Besides the 6 musicians at the front of the stage, there is another in the background at the left playing that large array of bells.


Most of the contents of this museum are fairly recent finds and the main feature is a massive set of ancient bronze bells that were part of a tomb of an ancient dignitary.

Set of Bells

The tomb was of the Marquis Yi of Zeng – a feudal monarch of the Zhou Dynasty who was buried over 2,400 years ago. The tomb was excavated in 1978. They discovered a massive number of artefacts showing life at that time. Those included everything from household items and tableware, food vessels and many instruments all made of lacquer, bronze, gold and jade. They found the main coffin and 22 accompanying coffins of females aged 13 to 26 who were maidservants and musicians as well as the coffin of 1 dog.

The largest bronze wine vessel unearthed in China. It was used at sacrifices and banquets

Like all of the museums we have visited in China so far it is jammed with Chinese tourists who are all jostling for position pushing and shoving each other as everyone tries to get to see the various exhibits. Although it is driving many of us crazy it is great to see a nation so interested in its past.

After the museum we headed to the airport and and had a box lunch which had been prepared for us by the ship as we got ready to fly to Shanghai, China’s largest city with over 30 million people in the greater metropolitan area. Shanghai is one of the world’s most important ports. It is a stunning city with massive clusters of high rise buildings that consist of 15-25 buildings. These clusters are both residential and commercial and they extend forever. In Shanghai you can see the ultra modern metropolis of the mega financial district juxtaposed with the older sections of the city. This makes Toronto look like a small town.

On our way in the from the airport and prior to checking into our hotel we stopped to explore a magnificent pedestrian mall along the massive waterfront, the area known as the "Bund."

The waterfront pedestrian mall known as the Bund

The evening was lovely and clear (a bit unusual here in China) so we were able to see the magnificent skyline at dusk and admired the new skyscrapers as well as the elegant old buildings.

Shanghai skyline from the Bund

Shanghai skyline from the Bund

Shanghai skyline from the Bund showing the old buildings at the left and the new at the right.

Eventually we continued on our way to the Jing’an Shangri-La Hotel. It had been a long day and our luggage had yet to arrive so when in doubt go eat. We headed off to the buffet for dinner while our bags were delivered to our amazing room on the 47th floor.

Our room in Shanghai

There was even a television built into the mirror of our bathroom!

View of Shanghai from our room on the 47th floor

Day 13 - Shanghai – May 18, 2015

After another lovely buffet breakfast we boarded our bus and headed out to tour the Shanghai Museum, featuring displays of ceramics, bronzes, calligraphy and paintings. Once again the museum was crowded with Chinese tourists although its massive size dissipated the crowd a bit

Long line of tourists waiting to enter the museum in Shanghai

Looking down at the bottom floor of the museum

We didn’t have nearly enough time to do this museum justice so we did our best and focused on the areas that interest us most. After the museum we headed over to a factory where they made rugs and lacquerware. We learned all about hand-knotted silk rugs – they truly are works of art.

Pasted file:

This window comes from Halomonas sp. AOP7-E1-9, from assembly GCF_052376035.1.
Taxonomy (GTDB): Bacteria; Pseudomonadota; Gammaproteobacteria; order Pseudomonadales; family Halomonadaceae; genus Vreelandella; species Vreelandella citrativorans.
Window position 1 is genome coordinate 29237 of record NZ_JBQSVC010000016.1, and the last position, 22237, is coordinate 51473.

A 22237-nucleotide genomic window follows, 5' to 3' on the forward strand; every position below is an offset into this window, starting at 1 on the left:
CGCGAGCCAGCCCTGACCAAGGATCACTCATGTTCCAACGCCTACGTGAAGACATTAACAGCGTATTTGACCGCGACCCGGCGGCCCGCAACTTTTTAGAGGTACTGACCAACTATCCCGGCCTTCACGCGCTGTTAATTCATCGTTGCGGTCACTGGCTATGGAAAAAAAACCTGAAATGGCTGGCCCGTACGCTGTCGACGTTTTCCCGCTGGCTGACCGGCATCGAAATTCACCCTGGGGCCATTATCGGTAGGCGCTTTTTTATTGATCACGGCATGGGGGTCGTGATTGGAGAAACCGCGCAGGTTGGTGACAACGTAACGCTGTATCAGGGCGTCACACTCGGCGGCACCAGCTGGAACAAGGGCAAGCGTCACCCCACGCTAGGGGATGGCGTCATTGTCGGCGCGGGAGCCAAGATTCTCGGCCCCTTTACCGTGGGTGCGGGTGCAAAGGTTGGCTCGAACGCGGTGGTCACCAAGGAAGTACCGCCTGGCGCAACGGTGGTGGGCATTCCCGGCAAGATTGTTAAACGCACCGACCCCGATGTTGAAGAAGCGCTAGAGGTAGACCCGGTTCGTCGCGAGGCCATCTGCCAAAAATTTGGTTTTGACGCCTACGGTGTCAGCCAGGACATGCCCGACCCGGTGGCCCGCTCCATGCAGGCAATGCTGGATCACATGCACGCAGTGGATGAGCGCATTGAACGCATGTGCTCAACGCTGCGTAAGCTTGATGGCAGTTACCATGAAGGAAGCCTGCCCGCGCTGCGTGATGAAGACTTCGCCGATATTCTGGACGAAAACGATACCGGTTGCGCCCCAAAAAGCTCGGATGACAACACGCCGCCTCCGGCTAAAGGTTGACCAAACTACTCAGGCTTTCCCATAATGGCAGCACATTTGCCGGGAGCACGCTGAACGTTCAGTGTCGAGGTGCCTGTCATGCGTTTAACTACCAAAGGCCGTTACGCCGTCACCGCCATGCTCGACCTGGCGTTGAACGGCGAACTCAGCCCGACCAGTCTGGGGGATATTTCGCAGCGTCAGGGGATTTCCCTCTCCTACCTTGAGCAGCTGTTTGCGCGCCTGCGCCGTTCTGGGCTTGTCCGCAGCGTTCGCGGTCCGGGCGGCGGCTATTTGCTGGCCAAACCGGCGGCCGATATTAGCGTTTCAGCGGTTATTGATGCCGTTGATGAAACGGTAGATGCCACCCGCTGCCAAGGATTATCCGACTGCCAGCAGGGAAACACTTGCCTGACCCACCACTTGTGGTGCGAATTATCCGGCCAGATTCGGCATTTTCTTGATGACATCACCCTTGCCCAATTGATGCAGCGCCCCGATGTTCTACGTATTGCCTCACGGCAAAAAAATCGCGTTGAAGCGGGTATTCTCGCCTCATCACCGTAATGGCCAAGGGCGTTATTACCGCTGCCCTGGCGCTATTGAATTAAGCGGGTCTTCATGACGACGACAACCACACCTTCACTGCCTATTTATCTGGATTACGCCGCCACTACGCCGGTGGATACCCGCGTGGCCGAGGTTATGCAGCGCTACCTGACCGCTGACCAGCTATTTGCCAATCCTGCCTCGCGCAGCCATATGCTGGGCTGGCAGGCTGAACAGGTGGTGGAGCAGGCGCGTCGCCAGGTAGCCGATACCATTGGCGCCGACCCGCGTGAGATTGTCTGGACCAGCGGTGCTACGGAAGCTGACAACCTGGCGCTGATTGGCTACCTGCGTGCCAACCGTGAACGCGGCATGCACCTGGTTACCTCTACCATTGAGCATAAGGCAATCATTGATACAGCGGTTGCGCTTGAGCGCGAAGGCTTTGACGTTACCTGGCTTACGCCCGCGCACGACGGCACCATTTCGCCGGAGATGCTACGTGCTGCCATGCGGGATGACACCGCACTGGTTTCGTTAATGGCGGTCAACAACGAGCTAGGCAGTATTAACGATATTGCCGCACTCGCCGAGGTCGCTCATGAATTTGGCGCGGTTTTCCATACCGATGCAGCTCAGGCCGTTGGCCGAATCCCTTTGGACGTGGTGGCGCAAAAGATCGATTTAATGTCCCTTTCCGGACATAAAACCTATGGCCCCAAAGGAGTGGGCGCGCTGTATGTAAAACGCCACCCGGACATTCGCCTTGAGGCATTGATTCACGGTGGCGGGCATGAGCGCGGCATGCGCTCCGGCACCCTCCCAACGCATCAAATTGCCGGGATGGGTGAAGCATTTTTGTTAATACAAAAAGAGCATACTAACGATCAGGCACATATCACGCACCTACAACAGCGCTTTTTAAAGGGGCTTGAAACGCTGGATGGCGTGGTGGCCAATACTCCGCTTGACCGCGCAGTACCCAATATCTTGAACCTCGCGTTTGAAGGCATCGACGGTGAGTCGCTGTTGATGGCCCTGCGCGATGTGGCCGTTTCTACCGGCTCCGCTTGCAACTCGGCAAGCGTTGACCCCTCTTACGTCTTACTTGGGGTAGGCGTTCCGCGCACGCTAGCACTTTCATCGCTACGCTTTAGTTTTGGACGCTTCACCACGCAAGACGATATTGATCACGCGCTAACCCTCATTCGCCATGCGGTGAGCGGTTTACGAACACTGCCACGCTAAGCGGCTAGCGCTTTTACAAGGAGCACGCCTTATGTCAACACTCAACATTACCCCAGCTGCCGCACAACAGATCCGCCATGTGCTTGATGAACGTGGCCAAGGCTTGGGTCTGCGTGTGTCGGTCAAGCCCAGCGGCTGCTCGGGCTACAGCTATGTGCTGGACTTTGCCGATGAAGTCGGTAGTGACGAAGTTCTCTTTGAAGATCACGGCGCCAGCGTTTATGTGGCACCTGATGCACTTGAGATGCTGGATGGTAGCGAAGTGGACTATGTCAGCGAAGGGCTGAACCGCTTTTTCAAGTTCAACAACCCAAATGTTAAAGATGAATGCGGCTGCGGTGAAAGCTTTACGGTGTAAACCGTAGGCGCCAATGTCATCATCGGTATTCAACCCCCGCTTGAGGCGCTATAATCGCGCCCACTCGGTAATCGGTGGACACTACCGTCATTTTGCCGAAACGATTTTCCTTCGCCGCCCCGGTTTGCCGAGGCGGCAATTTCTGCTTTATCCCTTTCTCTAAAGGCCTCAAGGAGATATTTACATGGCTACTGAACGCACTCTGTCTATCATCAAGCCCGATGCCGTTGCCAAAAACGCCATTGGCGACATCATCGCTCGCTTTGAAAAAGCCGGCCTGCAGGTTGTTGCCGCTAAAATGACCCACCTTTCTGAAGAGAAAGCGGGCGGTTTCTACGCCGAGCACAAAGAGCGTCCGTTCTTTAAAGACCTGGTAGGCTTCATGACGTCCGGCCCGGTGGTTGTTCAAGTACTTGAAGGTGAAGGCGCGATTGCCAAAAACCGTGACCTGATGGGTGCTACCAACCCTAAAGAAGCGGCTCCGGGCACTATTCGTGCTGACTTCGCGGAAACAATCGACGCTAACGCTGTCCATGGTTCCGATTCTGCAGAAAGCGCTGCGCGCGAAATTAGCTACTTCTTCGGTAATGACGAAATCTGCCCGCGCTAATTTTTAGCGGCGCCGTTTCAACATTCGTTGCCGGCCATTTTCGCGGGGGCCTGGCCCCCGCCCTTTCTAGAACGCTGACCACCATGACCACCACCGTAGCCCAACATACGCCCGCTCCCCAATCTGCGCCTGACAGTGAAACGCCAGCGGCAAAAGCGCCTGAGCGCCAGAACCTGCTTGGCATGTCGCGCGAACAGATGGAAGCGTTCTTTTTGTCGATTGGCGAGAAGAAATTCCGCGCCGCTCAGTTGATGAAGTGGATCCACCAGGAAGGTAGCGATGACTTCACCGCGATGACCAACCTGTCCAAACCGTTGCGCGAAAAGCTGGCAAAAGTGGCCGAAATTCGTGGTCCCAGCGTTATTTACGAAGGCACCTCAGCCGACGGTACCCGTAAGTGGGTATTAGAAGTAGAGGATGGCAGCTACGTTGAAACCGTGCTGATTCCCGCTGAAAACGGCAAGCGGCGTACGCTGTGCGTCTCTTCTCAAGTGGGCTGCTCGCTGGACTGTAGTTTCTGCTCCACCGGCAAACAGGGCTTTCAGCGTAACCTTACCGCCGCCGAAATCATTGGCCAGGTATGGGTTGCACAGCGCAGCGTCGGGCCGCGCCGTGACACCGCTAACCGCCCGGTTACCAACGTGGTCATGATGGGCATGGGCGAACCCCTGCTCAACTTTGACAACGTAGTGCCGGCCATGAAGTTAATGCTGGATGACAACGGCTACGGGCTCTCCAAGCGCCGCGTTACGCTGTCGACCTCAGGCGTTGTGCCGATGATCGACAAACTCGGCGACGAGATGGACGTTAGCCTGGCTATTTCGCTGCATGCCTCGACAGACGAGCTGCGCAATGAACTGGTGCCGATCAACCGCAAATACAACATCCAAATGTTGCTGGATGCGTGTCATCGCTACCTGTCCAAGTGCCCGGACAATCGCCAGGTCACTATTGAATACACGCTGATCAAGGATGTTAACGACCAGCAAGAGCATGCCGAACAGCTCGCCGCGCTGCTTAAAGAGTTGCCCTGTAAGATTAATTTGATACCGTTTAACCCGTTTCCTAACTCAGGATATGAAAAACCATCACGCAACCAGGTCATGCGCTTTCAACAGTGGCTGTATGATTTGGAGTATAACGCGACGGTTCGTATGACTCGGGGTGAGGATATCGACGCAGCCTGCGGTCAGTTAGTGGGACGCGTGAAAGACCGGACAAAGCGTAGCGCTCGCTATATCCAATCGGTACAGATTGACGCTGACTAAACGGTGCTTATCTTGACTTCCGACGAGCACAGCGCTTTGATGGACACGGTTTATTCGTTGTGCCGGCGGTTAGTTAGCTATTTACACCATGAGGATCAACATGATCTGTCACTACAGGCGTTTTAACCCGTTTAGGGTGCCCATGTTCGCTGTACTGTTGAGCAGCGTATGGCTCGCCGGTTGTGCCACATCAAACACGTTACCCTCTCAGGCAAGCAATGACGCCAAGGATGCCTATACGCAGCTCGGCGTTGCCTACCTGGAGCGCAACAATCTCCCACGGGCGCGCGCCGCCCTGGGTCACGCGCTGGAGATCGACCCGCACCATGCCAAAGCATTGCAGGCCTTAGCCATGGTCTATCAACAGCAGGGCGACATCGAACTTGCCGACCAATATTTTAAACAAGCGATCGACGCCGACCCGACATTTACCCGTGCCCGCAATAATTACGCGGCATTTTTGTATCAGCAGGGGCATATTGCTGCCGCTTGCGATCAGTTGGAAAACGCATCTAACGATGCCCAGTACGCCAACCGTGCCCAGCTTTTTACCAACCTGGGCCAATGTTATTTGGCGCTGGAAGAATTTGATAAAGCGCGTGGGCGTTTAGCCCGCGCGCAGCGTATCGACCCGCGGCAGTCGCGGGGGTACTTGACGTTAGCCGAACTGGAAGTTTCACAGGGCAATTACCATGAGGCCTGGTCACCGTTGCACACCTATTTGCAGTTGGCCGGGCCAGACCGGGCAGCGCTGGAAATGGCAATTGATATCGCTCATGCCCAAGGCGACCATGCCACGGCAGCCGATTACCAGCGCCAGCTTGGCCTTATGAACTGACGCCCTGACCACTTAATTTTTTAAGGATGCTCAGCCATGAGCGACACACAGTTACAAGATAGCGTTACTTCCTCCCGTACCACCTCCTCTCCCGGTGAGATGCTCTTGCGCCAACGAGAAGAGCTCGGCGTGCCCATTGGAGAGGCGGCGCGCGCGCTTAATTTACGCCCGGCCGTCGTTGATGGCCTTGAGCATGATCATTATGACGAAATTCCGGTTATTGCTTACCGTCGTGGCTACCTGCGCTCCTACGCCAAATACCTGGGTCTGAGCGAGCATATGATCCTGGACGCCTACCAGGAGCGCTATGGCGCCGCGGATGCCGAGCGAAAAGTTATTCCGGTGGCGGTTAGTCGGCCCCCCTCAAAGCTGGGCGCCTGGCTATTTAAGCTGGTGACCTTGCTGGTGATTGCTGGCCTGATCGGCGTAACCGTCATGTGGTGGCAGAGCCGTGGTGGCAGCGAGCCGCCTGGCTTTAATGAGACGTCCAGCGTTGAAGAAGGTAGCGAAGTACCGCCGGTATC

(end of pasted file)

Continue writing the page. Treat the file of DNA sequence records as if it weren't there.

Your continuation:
Woman hand knotting a silk rug

A hand-knotted rug will have the same pattern on the underside as the top

The high quality hand woven rugs present a different view depending on which direction you are viewing from. Compare the picture above to the picture below. They are the same rug just viewed from opposite ends.

Same rug as above only viewed from the opposite direction

After lunch at a buffet where we gathered the food we wanted and it was cooked quickly before being returned to us, we explored a shop where they did exquisite silk embroidery. These are truly works of art.

Cooks stir frying our food

Silk embroidery

We next visited the exquisite Yuyuan Garden, which dates back to the Ming Dynasty. Unfortunately, it rained much of the afternoon and despite the rain it was extremely crowded.

Yuyuan Garden

Yuyuan Garden pond - if you look closely you can see large orange Koi

We eventually worked our way back to the hotel through the brutal Shanghai traffic after a bit of free time in a market.

Old market area showing new construction in the distance

Although the traffic is a nightmare the roads are beautifully designed and feature green spaces everywhere under them and beside them. Even the expressways have flower boxes hanging off them everywhere. I can’t remember a city this dense with this much green space anywhere.

Planter boxes hanging off the edge of an elevated expressway

This evening we headed off and enjoyed the usual Chinese buffet dinner at a local restaurant. We have now grown used to the Chinese buffet. 8-10 of us sit at a round table. The wait staff bring in dish after dish of food and set it on a massive lazy susan in the Center of the table. We spin the lazy susan taking a bit of each dish that strikes our fancy. There are usually several meat dishes such as beef, pork, chicken and duck. Also several vegetable dishes. At the end there are usually a large dish of fried rice a dish of boc choy and a soup dish. At the end there are often dishes of fruit always including water mellon slices. We never saw so much water melon in our lives!

Typical Chinese dinner

After we got back on our bus and headed off to see the world-famous Shanghai Acrobatic Troupe from the best seats in the house. The show was truly amazing with many feats that appeared to be impossible.

Shanghai Acrobatic Troupe

When we thought things couldn't get more difficult…


Posted by DavidandHazel 20:31 Archived in China